The use of financial incentives, however, is also complicated. The simple part of this equation is the negative dimension: the economic tap that has been supporting the majority of the yeshiva students who have been growing old in the kollels over the years—both in the form of direct payments and in the form of indirect exemptions—must be turned off, slowly and gradually (cutting off funding at one go is not an option). Haredim who are interested in studying Torah without working for the rest of their lives but are not gifted Talmudic prodigies, are welcome to follow this path, but at their own expense. It is probably safe to assume that most of them will be reluctant to do so, and will decide that the option of combining work and Torah study is preferable for them than continuing their exclusive study of Torah in its pure and pristine form.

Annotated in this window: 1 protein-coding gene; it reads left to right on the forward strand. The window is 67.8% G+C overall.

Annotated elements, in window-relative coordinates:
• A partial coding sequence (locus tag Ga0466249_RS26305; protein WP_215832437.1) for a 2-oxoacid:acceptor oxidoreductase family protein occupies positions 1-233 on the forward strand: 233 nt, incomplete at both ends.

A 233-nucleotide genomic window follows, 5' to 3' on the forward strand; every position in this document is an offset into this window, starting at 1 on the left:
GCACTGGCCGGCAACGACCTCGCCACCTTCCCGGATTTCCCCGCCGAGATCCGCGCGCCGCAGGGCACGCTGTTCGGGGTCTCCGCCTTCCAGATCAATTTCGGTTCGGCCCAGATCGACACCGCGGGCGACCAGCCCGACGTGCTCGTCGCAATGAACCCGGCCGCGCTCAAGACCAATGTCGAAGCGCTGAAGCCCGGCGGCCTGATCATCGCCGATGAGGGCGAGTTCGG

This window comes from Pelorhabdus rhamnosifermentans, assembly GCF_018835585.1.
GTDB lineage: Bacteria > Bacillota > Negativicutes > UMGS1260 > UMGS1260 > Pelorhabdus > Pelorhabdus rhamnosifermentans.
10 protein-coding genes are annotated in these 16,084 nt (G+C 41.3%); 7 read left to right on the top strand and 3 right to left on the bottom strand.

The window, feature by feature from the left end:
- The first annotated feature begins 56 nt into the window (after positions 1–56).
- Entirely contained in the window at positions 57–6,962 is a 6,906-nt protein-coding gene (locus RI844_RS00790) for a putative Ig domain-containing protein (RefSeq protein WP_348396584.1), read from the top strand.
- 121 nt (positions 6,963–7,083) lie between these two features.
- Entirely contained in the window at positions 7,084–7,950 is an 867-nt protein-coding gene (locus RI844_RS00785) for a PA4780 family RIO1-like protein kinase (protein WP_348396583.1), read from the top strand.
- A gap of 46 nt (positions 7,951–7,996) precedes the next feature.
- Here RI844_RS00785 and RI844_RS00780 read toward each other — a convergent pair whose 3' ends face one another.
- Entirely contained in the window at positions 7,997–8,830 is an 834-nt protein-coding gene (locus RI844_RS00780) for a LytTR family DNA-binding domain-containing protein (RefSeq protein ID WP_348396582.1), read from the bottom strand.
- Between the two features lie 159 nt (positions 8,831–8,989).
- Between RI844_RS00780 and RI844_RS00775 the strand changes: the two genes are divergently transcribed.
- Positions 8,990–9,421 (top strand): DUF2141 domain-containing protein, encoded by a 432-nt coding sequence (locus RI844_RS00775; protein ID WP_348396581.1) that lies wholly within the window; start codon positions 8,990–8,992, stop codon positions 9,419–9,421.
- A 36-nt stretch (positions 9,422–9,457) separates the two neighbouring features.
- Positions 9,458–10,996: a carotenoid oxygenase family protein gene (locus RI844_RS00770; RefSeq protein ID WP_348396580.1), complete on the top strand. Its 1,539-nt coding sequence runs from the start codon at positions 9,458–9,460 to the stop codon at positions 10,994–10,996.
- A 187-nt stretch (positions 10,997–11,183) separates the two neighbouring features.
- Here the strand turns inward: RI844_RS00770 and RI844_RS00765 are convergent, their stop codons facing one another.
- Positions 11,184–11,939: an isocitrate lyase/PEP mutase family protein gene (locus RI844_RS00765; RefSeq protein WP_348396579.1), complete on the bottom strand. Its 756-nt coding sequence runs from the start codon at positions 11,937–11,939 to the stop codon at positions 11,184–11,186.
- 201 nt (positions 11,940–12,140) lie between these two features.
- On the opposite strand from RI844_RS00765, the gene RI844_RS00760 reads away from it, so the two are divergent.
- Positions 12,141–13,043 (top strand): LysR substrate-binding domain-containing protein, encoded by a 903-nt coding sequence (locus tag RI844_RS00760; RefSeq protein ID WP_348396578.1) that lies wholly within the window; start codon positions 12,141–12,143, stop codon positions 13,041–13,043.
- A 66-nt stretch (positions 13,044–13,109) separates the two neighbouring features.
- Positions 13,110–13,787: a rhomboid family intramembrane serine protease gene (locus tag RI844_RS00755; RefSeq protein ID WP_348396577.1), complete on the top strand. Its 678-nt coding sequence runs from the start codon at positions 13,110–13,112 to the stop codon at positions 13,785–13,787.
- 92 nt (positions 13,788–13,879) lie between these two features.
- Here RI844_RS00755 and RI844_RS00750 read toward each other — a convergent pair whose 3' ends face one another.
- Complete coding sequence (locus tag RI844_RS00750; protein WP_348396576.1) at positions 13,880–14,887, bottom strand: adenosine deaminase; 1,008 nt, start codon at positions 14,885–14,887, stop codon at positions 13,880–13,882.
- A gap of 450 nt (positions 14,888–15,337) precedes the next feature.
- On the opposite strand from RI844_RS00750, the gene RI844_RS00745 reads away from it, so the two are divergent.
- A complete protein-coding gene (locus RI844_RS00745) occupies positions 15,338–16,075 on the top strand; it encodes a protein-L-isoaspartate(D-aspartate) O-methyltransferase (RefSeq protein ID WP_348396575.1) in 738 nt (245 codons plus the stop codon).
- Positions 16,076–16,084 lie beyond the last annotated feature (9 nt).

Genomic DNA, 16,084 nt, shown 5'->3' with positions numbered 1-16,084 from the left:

The positive dimension of the necessary intervention, however, is more complex. What will the Treasury do with the money that it will be saving once it has slowly stopped supporting the kollels that have multiplied like the sand of the sea? Rather than channeling those funds into other important national needs, at that stage it would be worth considering the possibility of leaving those funds as designated funds for the ultra-Orthodox sector. This time, however, the funds would be dedicated to different purposes than those that have been funded to date.

Needless to say, it is important to invest significant amounts of this funding in incentivizing Haredim who choose to integrate into the workforce. Israeli society should be providing financial support to the Haredi community for goals such as completing matriculation exams, scholarships for higher education, and assistance in job placement. This is already being done to some extent now, and diverting the funds saved will enable increased investment in this area. One can only imagine the benefits that this measure will have for the general population.